Administration and Management — Knowledge of business and management principles involved in strategic planning, resource allocation, human resources modeling, leadership technique, production methods, and coordination of people and resources.
23
 
History and Archeology — Knowledge of historical events and their causes, indicators, and effects on civilizations and cultures.
21
 
Mathematics — Knowledge of arithmetic, algebra, geometry, calculus, statistics, and their applications.
21
 
Transportation — Knowledge of principles and methods for moving people or goods by air, rail, sea, or road, including the relative costs and benefits.
18
 
Sales and Marketing — Knowledge of principles and methods for showing, promoting, and selling products or services. This includes marketing strategy and tactics, product demonstration, sales techniques, and sales control systems.
17
 
Geography — Knowledge of principles and methods for describing the features of land, sea, and air masses, including their physical characteristics, locations, interrelationships, and distribution of plant, animal, and human life.
16
 
Biology — Knowledge of plant and animal organisms, their tissues, cells, functions, interdependencies, and interactions with each other and the environment.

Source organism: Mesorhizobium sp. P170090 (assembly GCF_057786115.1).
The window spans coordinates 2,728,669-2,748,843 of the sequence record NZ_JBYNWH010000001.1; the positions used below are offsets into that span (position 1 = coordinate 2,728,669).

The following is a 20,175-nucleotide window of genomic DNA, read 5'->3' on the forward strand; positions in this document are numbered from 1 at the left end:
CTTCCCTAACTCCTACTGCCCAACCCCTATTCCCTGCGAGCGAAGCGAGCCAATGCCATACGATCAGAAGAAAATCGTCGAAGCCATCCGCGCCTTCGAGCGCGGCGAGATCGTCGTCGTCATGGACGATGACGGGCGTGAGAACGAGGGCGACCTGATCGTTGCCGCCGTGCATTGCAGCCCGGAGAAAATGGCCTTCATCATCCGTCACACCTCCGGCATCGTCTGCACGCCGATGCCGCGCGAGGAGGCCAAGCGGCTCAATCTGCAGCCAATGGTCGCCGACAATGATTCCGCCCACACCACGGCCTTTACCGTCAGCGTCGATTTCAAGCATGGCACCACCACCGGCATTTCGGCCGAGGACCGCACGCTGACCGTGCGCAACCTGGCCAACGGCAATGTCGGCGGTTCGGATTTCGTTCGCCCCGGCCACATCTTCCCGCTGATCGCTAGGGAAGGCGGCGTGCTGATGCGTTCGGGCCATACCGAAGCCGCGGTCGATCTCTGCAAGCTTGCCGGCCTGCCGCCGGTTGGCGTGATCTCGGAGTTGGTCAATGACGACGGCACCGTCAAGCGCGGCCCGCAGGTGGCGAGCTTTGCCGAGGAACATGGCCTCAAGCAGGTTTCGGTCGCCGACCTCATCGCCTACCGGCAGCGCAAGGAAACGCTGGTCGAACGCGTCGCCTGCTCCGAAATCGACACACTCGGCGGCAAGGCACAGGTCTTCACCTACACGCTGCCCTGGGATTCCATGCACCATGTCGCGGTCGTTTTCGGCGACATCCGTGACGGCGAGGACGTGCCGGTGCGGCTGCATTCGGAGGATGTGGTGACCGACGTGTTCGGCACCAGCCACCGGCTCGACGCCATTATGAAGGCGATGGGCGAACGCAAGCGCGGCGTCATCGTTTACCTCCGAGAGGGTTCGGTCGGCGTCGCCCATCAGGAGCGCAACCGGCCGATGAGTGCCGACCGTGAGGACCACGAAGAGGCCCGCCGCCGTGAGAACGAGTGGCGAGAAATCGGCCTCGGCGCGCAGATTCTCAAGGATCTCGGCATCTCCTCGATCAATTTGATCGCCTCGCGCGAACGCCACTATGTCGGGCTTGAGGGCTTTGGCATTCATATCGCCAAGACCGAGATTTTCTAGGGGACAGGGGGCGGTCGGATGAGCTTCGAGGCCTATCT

14
 
Fine Arts — Knowledge of the theory and techniques required to compose, produce, and perform works of music, dance, visual arts, drama, and sculpture.
13
 
Personnel and Human Resources — Knowledge of principles and procedures for personnel recruitment, selection, training, compensation and benefits, labor relations and negotiation, and personnel information systems.
11
 
Economics and Accounting — Knowledge of economic and accounting principles and practices, the financial markets, banking, and the analysis and reporting of financial data.
10
 
Foreign Language — Knowledge of the structure and content of a foreign (non-English) language including the meaning and spelling of words, rules of composition and grammar, and pronunciation.
6
 
Mechanical — Knowledge of machines and tools, including their designs, uses, repair, and maintenance.
5
 
Production and Processing — Knowledge of raw materials, production processes, quality control, costs, and other techniques for maximizing the effective manufacture and distribution of goods.
4